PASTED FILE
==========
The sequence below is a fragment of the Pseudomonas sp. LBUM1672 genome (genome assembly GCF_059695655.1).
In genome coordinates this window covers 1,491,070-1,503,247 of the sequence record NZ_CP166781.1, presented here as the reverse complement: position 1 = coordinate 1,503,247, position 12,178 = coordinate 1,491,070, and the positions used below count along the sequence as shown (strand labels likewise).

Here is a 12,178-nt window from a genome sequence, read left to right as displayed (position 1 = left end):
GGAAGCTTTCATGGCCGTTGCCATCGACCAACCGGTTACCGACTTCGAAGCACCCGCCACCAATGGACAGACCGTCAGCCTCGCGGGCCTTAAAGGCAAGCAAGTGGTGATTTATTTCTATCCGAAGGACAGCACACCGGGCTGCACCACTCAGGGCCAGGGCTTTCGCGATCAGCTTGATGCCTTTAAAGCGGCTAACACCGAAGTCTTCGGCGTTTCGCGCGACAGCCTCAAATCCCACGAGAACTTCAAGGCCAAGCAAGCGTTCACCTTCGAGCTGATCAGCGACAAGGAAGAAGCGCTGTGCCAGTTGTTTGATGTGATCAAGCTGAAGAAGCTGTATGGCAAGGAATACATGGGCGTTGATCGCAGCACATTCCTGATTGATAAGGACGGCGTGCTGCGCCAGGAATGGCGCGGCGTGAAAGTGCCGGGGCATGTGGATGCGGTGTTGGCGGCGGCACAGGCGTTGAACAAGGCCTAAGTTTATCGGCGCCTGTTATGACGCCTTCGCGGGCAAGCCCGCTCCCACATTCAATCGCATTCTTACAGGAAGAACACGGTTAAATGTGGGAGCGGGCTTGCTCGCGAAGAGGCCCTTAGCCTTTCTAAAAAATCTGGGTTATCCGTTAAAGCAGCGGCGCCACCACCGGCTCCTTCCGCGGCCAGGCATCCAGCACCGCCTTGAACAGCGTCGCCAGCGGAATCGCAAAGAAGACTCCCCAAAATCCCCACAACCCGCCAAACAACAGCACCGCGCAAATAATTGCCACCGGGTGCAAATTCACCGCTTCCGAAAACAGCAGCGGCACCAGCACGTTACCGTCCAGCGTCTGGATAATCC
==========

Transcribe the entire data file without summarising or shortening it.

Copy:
The sequence below is a fragment of the Pseudomonas sp. LBUM1672 genome (genome assembly GCF_059695655.1).
In genome coordinates this window covers 1,491,070-1,503,247 of the sequence record NZ_CP166781.1, presented here as the reverse complement: position 1 = coordinate 1,503,247, position 12,178 = coordinate 1,491,070, and the positions used below count along the sequence as shown (strand labels likewise).

Here is a 12,178-nt window from a genome sequence, read left to right as displayed (position 1 = left end):
GGAAGCTTTCATGGCCGTTGCCATCGACCAACCGGTTACCGACTTCGAAGCACCCGCCACCAATGGACAGACCGTCAGCCTCGCGGGCCTTAAAGGCAAGCAAGTGGTGATTTATTTCTATCCGAAGGACAGCACACCGGGCTGCACCACTCAGGGCCAGGGCTTTCGCGATCAGCTTGATGCCTTTAAAGCGGCTAACACCGAAGTCTTCGGCGTTTCGCGCGACAGCCTCAAATCCCACGAGAACTTCAAGGCCAAGCAAGCGTTCACCTTCGAGCTGATCAGCGACAAGGAAGAAGCGCTGTGCCAGTTGTTTGATGTGATCAAGCTGAAGAAGCTGTATGGCAAGGAATACATGGGCGTTGATCGCAGCACATTCCTGATTGATAAGGACGGCGTGCTGCGCCAGGAATGGCGCGGCGTGAAAGTGCCGGGGCATGTGGATGCGGTGTTGGCGGCGGCACAGGCGTTGAACAAGGCCTAAGTTTATCGGCGCCTGTTATGACGCCTTCGCGGGCAAGCCCGCTCCCACATTCAATCGCATTCTTACAGGAAGAACACGGTTAAATGTGGGAGCGGGCTTGCTCGCGAAGAGGCCCTTAGCCTTTCTAAAAAATCTGGGTTATCCGTTAAAGCAGCGGCGCCACCACCGGCTCCTTCCGCGGCCAGGCATCCAGCACCGCCTTGAACAGCGTCGCCAGCGGAATCGCAAAGAAGACTCCCCAAAATCCCCACAACCCGCCAAACAACAGCACCGCGCAAATAATTGCCACCGGGTGCAAATTCACCGCTTCCGAAAACAGCAGCGGCACCAGCACGTTACCGTCCAGCGTCTGGATAATCC